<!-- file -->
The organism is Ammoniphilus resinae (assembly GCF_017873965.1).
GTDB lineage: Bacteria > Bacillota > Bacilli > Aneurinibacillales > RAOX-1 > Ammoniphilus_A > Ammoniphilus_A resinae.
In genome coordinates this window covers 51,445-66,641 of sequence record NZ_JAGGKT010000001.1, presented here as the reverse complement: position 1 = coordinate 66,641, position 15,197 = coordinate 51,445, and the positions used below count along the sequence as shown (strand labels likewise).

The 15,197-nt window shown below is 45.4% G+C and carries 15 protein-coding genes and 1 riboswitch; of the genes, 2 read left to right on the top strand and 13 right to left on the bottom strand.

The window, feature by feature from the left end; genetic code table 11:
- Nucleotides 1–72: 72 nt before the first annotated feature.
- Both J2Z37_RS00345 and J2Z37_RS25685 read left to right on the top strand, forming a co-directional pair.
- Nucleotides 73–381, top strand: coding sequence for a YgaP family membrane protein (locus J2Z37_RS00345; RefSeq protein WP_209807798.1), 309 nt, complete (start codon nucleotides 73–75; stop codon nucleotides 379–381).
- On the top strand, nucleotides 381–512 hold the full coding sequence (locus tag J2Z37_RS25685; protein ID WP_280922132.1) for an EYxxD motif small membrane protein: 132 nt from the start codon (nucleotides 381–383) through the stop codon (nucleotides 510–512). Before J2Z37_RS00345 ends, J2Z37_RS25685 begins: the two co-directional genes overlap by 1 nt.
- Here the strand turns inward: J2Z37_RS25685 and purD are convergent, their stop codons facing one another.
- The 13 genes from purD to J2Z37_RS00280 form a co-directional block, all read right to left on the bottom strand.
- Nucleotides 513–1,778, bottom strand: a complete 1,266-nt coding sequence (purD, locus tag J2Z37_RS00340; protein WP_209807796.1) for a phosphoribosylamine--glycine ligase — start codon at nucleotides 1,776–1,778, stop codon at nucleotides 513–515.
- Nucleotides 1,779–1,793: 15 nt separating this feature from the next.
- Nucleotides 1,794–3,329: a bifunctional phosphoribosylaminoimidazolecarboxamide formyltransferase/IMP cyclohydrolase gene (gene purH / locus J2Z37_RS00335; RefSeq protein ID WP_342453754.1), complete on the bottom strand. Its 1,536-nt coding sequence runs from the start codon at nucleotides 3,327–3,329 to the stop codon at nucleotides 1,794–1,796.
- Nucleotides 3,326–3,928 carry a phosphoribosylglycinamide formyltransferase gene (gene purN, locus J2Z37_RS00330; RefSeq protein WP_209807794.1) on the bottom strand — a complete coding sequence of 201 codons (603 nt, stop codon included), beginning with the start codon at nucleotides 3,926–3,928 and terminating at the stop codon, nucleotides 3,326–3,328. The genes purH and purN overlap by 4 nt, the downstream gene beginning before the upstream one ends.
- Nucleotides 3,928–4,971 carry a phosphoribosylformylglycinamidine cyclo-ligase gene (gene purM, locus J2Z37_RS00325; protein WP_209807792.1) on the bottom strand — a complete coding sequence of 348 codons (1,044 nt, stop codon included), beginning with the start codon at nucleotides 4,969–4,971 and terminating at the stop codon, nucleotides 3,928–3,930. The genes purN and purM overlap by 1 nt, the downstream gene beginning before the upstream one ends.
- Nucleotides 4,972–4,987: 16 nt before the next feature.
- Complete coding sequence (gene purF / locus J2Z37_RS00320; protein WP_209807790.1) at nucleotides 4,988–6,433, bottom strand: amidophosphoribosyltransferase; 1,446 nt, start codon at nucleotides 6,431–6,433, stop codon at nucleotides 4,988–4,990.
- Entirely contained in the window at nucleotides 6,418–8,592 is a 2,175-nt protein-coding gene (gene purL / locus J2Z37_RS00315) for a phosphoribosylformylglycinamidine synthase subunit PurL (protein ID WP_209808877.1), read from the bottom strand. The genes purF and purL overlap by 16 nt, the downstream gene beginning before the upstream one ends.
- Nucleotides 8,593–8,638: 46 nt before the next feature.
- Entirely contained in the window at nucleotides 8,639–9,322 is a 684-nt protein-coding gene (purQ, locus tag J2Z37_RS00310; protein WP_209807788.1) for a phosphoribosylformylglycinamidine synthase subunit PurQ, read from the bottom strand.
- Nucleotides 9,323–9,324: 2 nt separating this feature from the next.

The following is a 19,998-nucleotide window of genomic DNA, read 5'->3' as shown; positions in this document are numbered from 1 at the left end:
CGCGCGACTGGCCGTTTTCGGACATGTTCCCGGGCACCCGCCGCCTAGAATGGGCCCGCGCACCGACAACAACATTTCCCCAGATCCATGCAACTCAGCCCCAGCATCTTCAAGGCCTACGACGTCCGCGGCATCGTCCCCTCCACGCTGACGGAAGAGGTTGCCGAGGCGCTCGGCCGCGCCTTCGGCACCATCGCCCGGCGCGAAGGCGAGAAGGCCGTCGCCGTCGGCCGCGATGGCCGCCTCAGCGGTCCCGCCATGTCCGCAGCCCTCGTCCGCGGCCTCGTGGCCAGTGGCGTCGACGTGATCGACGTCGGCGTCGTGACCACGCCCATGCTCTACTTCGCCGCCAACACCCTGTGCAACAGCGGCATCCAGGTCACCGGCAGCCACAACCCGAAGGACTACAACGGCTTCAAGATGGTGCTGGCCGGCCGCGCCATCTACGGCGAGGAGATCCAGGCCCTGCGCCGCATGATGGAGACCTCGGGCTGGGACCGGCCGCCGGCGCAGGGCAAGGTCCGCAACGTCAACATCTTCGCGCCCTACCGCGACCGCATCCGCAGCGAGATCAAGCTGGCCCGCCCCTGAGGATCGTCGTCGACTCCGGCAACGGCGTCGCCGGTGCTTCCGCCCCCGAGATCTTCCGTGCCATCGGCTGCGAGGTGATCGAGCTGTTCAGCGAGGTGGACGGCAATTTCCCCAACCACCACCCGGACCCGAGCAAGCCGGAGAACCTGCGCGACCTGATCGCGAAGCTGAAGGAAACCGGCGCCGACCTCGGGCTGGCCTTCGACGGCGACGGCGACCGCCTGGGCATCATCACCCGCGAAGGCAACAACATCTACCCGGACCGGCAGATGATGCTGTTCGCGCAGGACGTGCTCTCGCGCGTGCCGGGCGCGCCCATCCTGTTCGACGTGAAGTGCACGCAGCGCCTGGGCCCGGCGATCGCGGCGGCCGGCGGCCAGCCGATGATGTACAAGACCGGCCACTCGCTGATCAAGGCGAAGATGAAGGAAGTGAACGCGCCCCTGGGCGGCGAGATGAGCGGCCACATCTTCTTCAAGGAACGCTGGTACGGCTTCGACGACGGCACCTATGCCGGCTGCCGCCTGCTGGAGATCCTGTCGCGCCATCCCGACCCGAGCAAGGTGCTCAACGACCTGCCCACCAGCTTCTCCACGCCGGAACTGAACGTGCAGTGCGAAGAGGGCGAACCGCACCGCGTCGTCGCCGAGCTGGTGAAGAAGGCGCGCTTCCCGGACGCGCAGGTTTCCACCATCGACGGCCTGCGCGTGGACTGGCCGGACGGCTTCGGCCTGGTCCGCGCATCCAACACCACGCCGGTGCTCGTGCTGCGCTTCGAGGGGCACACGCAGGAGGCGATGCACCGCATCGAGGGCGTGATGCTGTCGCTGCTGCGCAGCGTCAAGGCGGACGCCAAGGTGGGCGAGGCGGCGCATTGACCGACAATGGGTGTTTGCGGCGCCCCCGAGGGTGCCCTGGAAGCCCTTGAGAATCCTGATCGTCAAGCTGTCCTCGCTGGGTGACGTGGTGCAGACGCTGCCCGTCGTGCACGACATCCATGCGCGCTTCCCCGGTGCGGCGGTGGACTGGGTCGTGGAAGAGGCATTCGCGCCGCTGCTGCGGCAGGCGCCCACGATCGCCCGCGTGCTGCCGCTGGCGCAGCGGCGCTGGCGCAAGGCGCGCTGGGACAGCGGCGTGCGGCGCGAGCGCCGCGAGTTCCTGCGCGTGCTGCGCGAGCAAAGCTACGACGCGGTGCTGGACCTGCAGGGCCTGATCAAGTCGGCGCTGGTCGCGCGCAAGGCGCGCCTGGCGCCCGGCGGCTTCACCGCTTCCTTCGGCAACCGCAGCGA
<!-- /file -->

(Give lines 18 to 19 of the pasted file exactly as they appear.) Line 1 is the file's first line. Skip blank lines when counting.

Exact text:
- Complete coding sequence (gene purF / locus J2Z37_RS00320; protein WP_209807790.1) at nucleotides 4,988–6,433, bottom strand: amidophosphoribosyltransferase; 1,446 nt, start codon at nucleotides 6,431–6,433, stop codon at nucleotides 4,988–4,990.
- Entirely contained in the window at nucleotides 6,418–8,592 is a 2,175-nt protein-coding gene (gene purL / locus J2Z37_RS00315) for a phosphoribosylformylglycinamidine synthase subunit PurL (protein ID WP_209808877.1), read from the bottom strand. The genes purF and purL overlap by 16 nt, the downstream gene beginning before the upstream one ends.